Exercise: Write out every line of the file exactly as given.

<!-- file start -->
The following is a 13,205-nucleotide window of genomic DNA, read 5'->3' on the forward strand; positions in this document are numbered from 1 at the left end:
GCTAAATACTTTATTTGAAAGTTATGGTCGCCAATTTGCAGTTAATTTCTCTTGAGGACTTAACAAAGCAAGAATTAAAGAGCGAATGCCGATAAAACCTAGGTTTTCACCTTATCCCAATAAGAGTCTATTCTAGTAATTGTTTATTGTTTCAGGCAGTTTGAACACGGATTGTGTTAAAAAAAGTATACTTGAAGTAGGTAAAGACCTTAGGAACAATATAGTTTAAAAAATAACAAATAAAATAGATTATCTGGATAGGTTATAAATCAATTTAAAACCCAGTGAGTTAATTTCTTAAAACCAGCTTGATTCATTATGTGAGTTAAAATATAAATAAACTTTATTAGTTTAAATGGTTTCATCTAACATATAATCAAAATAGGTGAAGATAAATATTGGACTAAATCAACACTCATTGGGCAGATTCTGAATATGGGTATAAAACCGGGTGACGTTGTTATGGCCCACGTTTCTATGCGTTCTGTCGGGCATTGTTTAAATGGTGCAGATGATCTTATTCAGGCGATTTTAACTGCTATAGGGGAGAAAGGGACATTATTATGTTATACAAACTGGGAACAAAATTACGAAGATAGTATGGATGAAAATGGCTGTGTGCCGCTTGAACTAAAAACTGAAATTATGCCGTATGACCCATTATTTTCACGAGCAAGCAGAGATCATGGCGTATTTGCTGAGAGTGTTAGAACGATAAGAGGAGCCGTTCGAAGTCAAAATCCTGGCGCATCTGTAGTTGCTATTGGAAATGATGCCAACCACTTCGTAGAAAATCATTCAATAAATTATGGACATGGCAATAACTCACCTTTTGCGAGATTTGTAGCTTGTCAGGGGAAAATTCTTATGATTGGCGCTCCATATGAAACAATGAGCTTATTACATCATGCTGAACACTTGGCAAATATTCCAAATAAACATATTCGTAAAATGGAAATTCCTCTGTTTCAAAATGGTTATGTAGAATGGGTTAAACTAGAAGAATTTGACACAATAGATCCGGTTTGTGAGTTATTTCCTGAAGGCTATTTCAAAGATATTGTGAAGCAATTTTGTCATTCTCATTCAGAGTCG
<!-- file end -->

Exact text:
The following is a 13,205-nucleotide window of genomic DNA, read 5'->3' on the forward strand; positions in this document are numbered from 1 at the left end:
GCTAAATACTTTATTTGAAAGTTATGGTCGCCAATTTGCAGTTAATTTCTCTTGAGGACTTAACAAAGCAAGAATTAAAGAGCGAATGCCGATAAAACCTAGGTTTTCACCTTATCCCAATAAGAGTCTATTCTAGTAATTGTTTATTGTTTCAGGCAGTTTGAACACGGATTGTGTTAAAAAAAGTATACTTGAAGTAGGTAAAGACCTTAGGAACAATATAGTTTAAAAAATAACAAATAAAATAGATTATCTGGATAGGTTATAAATCAATTTAAAACCCAGTGAGTTAATTTCTTAAAACCAGCTTGATTCATTATGTGAGTTAAAATATAAATAAACTTTATTAGTTTAAATGGTTTCATCTAACATATAATCAAAATAGGTGAAGATAAATATTGGACTAAATCAACACTCATTGGGCAGATTCTGAATATGGGTATAAAACCGGGTGACGTTGTTATGGCCCACGTTTCTATGCGTTCTGTCGGGCATTGTTTAAATGGTGCAGATGATCTTATTCAGGCGATTTTAACTGCTATAGGGGAGAAAGGGACATTATTATGTTATACAAACTGGGAACAAAATTACGAAGATAGTATGGATGAAAATGGCTGTGTGCCGCTTGAACTAAAAACTGAAATTATGCCGTATGACCCATTATTTTCACGAGCAAGCAGAGATCATGGCGTATTTGCTGAGAGTGTTAGAACGATAAGAGGAGCCGTTCGAAGTCAAAATCCTGGCGCATCTGTAGTTGCTATTGGAAATGATGCCAACCACTTCGTAGAAAATCATTCAATAAATTATGGACATGGCAATAACTCACCTTTTGCGAGATTTGTAGCTTGTCAGGGGAAAATTCTTATGATTGGCGCTCCATATGAAACAATGAGCTTATTACATCATGCTGAACACTTGGCAAATATTCCAAATAAACATATTCGTAAAATGGAAATTCCTCTGTTTCAAAATGGTTATGTAGAATGGGTTAAACTAGAAGAATTTGACACAATAGATCCGGTTTGTGAGTTATTTCCTGAAGGCTATTTCAAAGATATTGTGAAGCAATTTTGTCATTCTCATTCAGAGTCG